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Britain’s best long-distance footpaths: 12 epic treks

A close-up of a Pennine Way sign pointed up a mountain in the Yorkshire Dales

Britain’s best long-distance footpaths provide excellent access to the outdoors while showcasing the finest scenery our isles have to offer

When you think of the best long-distance hiking trails from around the world, little old Britain probably wouldn’t top of your list. Hikers will more likely be drawn to the Triple Crown of the Appalachian, Continental Divide and Pacific Crest trails in the US, New Zealand’s Great Walks or the famous Annapurna Circuit and Everest Base Camp treks in Nepal.

However, the UK does have an extensive network of long-distance footpaths. Managed by the National Trails in England and Wales and Scotland’s Great Trails north of the border, the UK has thousands of miles of tramping to be discovered – and the network continues to expand.

Over the years, I’ve completed several of the UK’s long-distance footpaths. Most recently, I hiked the Two Moors Way across Dartmoor and Exmoor which immediately became a firm favourite. As such, we’ve updated our list of Britain’s long-distance footpaths. Read on to see what they have to offer.

Britain’s best long-distance footpaths

There is no formal definition of a long-distance footpath. Typically, around the world, it will be at least 50km (30mi) long. However, the British Long Distance Walkers Association defines long-distance footpaths as “20 miles [32km] or more in length and mainly off-road.”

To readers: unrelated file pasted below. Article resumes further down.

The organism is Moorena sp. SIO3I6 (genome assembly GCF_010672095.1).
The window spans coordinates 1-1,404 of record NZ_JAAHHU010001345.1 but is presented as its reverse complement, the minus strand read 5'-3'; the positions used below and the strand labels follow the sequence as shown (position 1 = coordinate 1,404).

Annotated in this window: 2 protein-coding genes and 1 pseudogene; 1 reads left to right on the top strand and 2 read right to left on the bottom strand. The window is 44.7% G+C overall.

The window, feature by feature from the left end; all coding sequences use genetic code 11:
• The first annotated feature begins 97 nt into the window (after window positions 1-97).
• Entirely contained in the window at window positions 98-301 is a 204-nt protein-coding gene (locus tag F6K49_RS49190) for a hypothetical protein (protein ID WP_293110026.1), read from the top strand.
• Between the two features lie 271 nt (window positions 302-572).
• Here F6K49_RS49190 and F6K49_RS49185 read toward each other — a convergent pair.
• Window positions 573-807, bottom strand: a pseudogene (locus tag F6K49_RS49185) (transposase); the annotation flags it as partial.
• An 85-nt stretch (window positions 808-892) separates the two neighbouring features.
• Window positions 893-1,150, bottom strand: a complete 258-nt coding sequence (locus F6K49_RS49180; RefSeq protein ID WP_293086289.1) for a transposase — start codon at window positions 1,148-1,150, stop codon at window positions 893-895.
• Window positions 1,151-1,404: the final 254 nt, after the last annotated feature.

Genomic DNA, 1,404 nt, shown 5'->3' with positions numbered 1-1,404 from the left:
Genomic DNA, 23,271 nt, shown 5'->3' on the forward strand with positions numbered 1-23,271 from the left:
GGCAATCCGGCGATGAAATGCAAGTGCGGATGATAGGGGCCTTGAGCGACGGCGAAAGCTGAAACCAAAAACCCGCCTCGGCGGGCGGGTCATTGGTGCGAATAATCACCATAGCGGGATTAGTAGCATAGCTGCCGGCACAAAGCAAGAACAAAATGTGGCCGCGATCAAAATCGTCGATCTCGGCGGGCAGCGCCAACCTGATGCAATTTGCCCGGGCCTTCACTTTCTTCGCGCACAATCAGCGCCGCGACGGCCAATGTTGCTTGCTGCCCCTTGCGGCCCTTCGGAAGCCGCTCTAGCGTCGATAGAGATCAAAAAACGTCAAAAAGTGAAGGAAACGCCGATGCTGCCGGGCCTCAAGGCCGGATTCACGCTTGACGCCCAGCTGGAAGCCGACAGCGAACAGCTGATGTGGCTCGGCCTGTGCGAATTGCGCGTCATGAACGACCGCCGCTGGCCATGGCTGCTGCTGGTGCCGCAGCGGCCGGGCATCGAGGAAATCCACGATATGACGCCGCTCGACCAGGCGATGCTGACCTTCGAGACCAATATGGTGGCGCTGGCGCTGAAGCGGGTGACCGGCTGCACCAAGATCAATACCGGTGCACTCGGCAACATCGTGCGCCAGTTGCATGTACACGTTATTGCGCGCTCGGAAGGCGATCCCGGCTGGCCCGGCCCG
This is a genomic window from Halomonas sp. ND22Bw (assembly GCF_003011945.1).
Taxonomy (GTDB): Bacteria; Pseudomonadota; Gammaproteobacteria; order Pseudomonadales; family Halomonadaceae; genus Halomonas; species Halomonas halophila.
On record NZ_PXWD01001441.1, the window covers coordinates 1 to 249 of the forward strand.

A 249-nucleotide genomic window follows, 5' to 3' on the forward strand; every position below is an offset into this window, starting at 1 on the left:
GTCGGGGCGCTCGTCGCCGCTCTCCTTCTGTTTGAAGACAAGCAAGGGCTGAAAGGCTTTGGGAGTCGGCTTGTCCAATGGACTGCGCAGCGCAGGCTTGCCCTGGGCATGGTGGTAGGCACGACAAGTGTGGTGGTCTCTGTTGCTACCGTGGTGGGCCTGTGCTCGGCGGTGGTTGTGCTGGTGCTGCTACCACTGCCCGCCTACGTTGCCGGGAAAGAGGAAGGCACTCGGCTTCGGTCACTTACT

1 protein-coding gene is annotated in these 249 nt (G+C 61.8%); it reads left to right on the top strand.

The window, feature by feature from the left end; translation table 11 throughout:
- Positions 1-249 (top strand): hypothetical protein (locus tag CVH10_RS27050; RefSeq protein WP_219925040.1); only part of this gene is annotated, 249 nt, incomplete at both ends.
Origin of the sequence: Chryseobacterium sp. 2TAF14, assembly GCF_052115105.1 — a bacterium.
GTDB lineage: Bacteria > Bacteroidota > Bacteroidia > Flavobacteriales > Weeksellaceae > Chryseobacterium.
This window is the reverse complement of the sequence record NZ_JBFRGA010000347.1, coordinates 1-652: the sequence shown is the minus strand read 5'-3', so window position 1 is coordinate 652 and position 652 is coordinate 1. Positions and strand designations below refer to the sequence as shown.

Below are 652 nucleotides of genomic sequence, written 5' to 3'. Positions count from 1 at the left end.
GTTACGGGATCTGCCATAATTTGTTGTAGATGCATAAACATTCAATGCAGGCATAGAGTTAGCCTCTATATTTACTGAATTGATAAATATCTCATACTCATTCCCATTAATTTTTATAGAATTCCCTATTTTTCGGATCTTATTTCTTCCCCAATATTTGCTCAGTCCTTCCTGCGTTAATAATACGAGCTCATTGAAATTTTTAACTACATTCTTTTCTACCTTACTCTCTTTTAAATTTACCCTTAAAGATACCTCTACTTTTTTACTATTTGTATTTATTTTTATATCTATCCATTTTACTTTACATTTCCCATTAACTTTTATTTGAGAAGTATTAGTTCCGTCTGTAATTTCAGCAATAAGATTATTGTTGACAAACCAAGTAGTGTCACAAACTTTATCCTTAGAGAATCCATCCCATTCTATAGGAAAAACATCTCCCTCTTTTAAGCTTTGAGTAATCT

Our selection of Britain’s best long-distance footpaths greatly exceeds these definitions.

1. Pennine Way

Location: England
Distance: 431km (268mi)
Duration: 20-25 days
Start: Edale, Derbyshire
Finish: Kirk Yetholm, Scottish Borders

Britain’s oldest trail (opened in 1965) traverses some of the finest upland landscapes in England. It is by far the most famous and one of the most popular of Britain’s footpaths.

A close-up of a Pennine Way sign pointed up a mountain in the Yorkshire Dales
Dreamstime The Pennine Way traverses some of the best upland landscapes in England

Starting in the relatively moderate hills of the Peak District, the trail runs northwards through the Yorkshire Dales, across the North Pennines and over Hadrian’s Wall and the Cheviot Hills in Northumberland National Park.

The route varies from marching along clearly defined paved surfaces to crossing vague and persistently wet peat bogs. Wet socks aside, the route showcases the wildest, prettiest and most remote inland scenery in England.

More info:

2. West Highland Way


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